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  • Geebo 8:00 am on August 28, 2023 Permalink | Reply
    Tags: , , Online Classifieds, ,   

    40 Marketplace scam victims show up to woman’s home 

    (Stock Photo)

    By Greg Collier

    If you saw an and for a used washer and dryer for sale on Facebook Marketplace for $250, you probably wouldn’t give it any other thought. After all, it’s only $250, what scam could the seller possibly try to pull for that amount of money. You’d be partially right, as the scam didn’t take $250 from victims. It only took $125 from victims, and there we’re a lot of victims. A quick estate believes the scammers made at least $5000. And one victim didn’t lose any money but has lost the peace and quiet of her home.

    In the Atlanta area, the aforementioned washer and dryer was listed for sale for $250 on Marketplace. As you may have guessed, there wasn’t any washer or dryer for sale. It was a scam listing designed to get deposits out of victims. The scammers asked for a deposit of half the price before allowing the appliances to be picked up.

    While the article doesn’t state it, the scammers were more than likely collecting payment on personal payment apps like Venmo or Cash App.

    When the scammers would give their victims an address where they can pick the items up, they gave them a random address in Atlanta. This address belonged to a woman who had no idea scammers were using it until people started showing up to her home looking for a washer and dryer. This has been going on for weeks, with at least 40 victims showing up to her home looking to pick up a washer and dryer. She’s even had the listing removed from Facebook, but the scammers keep putting up new ones. She’s posted a sign in her front yard warning victims there in no washer/dryer, and they’ve been scammed.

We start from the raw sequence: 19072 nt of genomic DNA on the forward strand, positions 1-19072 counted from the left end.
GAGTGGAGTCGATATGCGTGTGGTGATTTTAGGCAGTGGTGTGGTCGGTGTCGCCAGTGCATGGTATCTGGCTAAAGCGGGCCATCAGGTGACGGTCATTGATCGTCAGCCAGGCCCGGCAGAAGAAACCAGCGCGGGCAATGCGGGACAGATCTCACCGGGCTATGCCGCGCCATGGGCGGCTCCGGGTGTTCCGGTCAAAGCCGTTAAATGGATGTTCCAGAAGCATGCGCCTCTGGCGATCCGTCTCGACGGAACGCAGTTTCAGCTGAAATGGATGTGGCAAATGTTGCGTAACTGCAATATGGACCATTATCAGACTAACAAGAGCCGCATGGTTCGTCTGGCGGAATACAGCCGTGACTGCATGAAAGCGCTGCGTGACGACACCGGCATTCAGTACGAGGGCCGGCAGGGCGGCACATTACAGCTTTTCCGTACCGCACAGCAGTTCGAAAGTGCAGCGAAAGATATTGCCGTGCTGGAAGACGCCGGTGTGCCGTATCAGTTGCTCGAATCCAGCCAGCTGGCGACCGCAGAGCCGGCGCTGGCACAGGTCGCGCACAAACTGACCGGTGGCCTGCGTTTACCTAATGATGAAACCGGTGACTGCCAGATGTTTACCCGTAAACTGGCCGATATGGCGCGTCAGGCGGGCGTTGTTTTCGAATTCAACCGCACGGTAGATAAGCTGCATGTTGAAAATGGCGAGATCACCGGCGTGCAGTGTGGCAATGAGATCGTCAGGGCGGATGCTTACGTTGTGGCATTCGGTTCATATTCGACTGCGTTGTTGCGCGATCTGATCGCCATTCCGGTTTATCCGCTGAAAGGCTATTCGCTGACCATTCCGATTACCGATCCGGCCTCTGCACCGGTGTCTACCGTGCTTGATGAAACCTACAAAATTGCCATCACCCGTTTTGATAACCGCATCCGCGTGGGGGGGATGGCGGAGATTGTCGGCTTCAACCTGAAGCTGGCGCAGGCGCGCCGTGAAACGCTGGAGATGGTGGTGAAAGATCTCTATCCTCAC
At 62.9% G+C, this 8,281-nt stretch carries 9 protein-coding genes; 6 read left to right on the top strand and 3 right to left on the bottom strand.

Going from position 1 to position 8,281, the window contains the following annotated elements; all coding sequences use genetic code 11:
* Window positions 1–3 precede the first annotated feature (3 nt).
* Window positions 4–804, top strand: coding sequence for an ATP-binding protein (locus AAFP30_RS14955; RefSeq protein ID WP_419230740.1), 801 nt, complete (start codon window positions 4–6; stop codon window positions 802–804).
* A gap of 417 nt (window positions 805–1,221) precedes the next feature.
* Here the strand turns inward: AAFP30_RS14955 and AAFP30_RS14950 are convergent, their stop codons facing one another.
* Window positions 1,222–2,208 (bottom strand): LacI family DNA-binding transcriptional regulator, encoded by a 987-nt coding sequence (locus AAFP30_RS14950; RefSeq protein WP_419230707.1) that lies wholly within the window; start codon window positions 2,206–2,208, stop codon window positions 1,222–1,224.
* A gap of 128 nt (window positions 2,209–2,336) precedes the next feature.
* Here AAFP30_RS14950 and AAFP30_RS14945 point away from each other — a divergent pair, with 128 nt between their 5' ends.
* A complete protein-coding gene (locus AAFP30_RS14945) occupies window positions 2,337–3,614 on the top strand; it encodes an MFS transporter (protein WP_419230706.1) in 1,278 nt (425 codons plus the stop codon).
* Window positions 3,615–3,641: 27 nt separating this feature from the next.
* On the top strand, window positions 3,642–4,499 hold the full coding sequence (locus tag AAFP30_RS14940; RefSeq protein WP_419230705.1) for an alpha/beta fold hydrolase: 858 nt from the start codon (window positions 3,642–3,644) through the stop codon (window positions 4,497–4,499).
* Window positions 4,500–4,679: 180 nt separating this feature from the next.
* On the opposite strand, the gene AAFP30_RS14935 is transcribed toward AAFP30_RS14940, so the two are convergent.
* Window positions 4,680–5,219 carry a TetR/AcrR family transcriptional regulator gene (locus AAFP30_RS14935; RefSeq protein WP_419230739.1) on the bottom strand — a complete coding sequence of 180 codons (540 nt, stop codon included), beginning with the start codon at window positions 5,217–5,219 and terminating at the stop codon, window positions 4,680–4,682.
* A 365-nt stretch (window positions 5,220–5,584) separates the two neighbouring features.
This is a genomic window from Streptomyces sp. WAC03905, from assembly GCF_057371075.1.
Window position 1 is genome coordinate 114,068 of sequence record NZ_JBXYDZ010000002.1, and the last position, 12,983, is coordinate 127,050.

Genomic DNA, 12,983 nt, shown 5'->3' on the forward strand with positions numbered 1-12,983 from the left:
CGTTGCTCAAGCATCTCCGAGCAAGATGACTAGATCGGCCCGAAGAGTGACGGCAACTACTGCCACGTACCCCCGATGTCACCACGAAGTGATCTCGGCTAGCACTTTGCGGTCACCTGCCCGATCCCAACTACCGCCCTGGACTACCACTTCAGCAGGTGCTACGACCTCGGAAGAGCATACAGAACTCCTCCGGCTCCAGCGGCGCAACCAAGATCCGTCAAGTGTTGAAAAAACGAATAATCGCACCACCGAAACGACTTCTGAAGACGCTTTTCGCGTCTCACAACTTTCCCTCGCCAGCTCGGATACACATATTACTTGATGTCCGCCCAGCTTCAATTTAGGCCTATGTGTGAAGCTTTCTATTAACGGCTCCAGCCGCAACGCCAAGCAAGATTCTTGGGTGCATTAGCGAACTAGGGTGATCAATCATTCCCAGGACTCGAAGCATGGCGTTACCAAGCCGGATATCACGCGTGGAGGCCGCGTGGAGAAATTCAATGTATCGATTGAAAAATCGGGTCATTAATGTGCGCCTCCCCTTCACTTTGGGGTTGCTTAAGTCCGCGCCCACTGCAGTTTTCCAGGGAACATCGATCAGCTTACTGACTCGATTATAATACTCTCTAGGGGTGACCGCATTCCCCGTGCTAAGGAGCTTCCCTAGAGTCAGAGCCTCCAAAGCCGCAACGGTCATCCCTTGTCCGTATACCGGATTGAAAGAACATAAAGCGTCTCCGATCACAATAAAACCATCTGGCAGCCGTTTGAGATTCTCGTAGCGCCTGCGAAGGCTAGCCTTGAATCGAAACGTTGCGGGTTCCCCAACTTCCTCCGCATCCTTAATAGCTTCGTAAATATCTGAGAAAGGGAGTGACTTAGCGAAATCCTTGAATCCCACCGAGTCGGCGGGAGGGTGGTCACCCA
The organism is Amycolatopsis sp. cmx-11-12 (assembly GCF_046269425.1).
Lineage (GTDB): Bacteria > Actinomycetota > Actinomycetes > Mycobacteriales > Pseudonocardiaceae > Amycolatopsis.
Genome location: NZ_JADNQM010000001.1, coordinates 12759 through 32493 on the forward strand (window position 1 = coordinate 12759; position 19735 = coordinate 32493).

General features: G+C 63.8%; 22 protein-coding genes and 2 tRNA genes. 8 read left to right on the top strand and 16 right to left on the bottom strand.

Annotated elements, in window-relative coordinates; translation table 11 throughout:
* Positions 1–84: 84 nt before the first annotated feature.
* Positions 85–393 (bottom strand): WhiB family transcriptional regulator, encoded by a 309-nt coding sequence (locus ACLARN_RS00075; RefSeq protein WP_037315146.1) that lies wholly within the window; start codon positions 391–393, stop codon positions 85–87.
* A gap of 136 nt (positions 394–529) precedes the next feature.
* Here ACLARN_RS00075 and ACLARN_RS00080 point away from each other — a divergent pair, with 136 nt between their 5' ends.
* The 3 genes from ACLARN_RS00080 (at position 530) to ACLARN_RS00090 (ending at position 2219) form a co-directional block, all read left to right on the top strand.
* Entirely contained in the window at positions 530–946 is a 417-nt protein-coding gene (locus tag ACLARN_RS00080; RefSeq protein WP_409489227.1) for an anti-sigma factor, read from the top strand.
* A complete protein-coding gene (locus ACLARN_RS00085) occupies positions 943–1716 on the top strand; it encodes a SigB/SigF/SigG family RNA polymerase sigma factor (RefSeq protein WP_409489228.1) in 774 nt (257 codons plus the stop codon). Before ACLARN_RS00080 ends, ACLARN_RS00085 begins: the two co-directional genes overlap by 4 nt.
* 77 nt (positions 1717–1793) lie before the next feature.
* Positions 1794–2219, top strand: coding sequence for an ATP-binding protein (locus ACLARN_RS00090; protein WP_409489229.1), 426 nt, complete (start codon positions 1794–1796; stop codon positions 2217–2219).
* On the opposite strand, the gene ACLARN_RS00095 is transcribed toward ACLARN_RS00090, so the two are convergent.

Thankfully, there have been no incidents at the woman’s home. In the past, we have seen some incidents where the scam victim refuses to believe they’ve been scammed, and have become belligerent with the homeowner.

    It doesn’t matter what item is for sale online, there can be a scam attached to it. In this instance, the victims paid a deposit before seeing the product in person. We can almost guarantee the scammers had some kind of story as to why they couldn’t deliver the item.

  • Geebo 8:00 am on August 23, 2023 Permalink | Reply
    Tags: , , Online Classifieds, ,   

    How to stay safe when using online classifieds 

    By Greg Collier

    It’s been a long time when we discussed safety procedures when using online classifieds like Craigslist, Facebook Marketplace, and even Geebo.com. This subject really hasn’t garnered any headlines in a while, but that doesn’t mean everything is safe now. Like regular people, the media can and often does focus their attention on many things. The media probably lost their attention when it comes to classifieds safety during the pandemic, as it was suggested that everyone maintained social distancing.

    Recently, a news story broke that reminded us to remind our readers about using these platforms safely. A man was shot in Jacksonville, Florida, after going to meet someone he was going to sell an iPad through Marketplace. The victim met the assailant in a gas station parking lot during the daytime. When the victim met with the buyer, the buyer tried to grab the iPad and flee with it. The victim was able to grasp the buyer, a struggle ensued, and the victim was shot.

    The victim followed the unwritten rules of meeting someone through Marketplace. He met them in a well-traveled area during daylight hours. Unfortunately, those rules don’t apply anymore, and haven’t for a while. As buyers and sellers started using these rules, the criminals adapted and became more brazen in their attempted schemes. Tragically, this has resulted in robberies, shootings, and murders.

    For years, we’ve subscribed to the notion that online classified transactions should be done at a local police department. While it’s not 100% effective, proposing to meet at a police department will go a long way in deterring countless scammers and thieves. Many police departments even have a designated area for such exchanges.